Once you have ensured your instance is running the appropriate NVIDIA GPU drivers then you will need to install Docker CE and the NVIDIA Docker runtime by following the instructions provided by the Linux environment configuration page.

Optional: configuring PulseAudio support

If you want to enable audio support for Unreal Engine containers running on the instance then you will need to install the PulseAudio server from the system package repositories for your chosen Linux distribution. For example, under Debian or Ubuntu you would use the following command:

sudo apt-get install pulseaudio

When running inside a virtual machine that does not have access to any physical audio devices, the PulseAudio server will automatically create a dummy output audio device when it starts. By default, the dummy output device will use different audio parameters to those used by the Unreal Engine under Linux, which may lead to audio distortion issues. To prevent issues when using the dummy device with the Unreal Engine, you will need to add the following lines to the /etc/pulse/daemon.conf configuration file to override the default audio parameters to match those used by the Unreal Engine:

default-sample-format = float32le
default-sample-rate = 48000
default-sample-channels = 6

Once the PulseAudio server is installed and correctly configured, you can enable audio support inside Unreal Engine containers by bind-mounting the PulseAudio socket from the host system. See the cloud rendering page for further details on enabling audio support.

Optional: configuring X11 support

Configuring an X11 server with support for GPU acceleration in a VM without a desktop environment installed involves a number of steps:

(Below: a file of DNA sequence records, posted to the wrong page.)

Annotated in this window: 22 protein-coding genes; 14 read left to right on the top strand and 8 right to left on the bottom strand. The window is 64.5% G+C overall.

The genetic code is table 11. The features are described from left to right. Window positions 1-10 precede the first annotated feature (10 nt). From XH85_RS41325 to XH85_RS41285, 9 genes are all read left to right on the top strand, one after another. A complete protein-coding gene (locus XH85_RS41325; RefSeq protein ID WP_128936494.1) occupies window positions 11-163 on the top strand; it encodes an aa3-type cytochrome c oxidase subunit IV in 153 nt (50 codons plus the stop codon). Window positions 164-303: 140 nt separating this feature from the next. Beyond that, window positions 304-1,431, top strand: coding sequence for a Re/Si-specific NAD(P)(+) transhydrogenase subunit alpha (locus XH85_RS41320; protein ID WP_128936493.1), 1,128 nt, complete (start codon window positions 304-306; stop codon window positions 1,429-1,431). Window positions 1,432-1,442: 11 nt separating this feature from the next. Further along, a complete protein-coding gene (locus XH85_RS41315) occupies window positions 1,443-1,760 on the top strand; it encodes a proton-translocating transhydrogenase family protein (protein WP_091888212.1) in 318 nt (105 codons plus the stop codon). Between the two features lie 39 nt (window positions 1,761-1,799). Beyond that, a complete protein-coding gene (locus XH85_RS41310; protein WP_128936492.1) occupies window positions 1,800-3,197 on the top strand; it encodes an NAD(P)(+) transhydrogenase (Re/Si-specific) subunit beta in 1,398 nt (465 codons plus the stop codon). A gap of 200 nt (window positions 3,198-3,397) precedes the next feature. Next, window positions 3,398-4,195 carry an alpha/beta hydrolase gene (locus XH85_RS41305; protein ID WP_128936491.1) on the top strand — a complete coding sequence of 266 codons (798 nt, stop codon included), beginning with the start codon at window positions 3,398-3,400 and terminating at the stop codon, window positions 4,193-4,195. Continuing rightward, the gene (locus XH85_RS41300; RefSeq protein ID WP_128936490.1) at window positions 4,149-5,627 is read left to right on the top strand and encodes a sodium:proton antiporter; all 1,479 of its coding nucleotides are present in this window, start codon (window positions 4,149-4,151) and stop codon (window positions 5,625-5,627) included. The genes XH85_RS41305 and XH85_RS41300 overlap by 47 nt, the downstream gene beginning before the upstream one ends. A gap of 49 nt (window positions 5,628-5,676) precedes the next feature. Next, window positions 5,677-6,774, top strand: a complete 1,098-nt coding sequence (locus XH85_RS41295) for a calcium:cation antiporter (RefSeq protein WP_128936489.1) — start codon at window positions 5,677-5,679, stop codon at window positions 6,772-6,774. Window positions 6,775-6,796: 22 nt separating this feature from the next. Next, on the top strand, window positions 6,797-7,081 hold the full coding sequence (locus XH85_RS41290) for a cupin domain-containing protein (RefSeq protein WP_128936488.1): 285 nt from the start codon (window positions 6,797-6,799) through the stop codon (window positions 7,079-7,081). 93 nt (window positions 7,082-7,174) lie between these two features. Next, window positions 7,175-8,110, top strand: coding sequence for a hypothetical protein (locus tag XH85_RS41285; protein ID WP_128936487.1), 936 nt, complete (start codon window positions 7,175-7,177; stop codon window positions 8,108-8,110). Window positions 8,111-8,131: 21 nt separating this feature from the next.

1. Install both X11 and a desktop environment from the system package repositories for your chosen Linux distribution. For example, under Ubuntu you would use the command sudo apt-get install xauth xorg ubuntu-desktop.

  2. Use the nvidia-xconfig tool to generate the /etc/X11/xorg.conf configuration file using the command sudo nvidia-xconfig.

  3. Unfortunately the X11 configuration data generated by the nvidia-xconfig tool requires modification before X11 will correctly detect the available NVIDIA GPU devices. Follow the instructions from this GitHub repository dedicated to X11 configuration under EC2 to either manually or automatically modify the /etc/X11/xorg.conf configuration file.

  4. Start the X11 server manually using the command sudo /usr/lib/xorg/Xorg :0 -ac. The -ac flag disables authentication, ensuring Unreal Engine containers can access the X11 socket without requiring the use of security tokens.

  5. Set the DISPLAY environment variable to the display identifier you used when starting the X11 server. If you used the command provided in the previous list item then you would set the environment variable using the command export DISPLAY=:0.

Once the X11 server is installed, configured and running, you can enable X11 support inside Unreal Engine containers by bind-mounting the X11 socket from the host system. See the cloud rendering page for further details on enabling X11 support.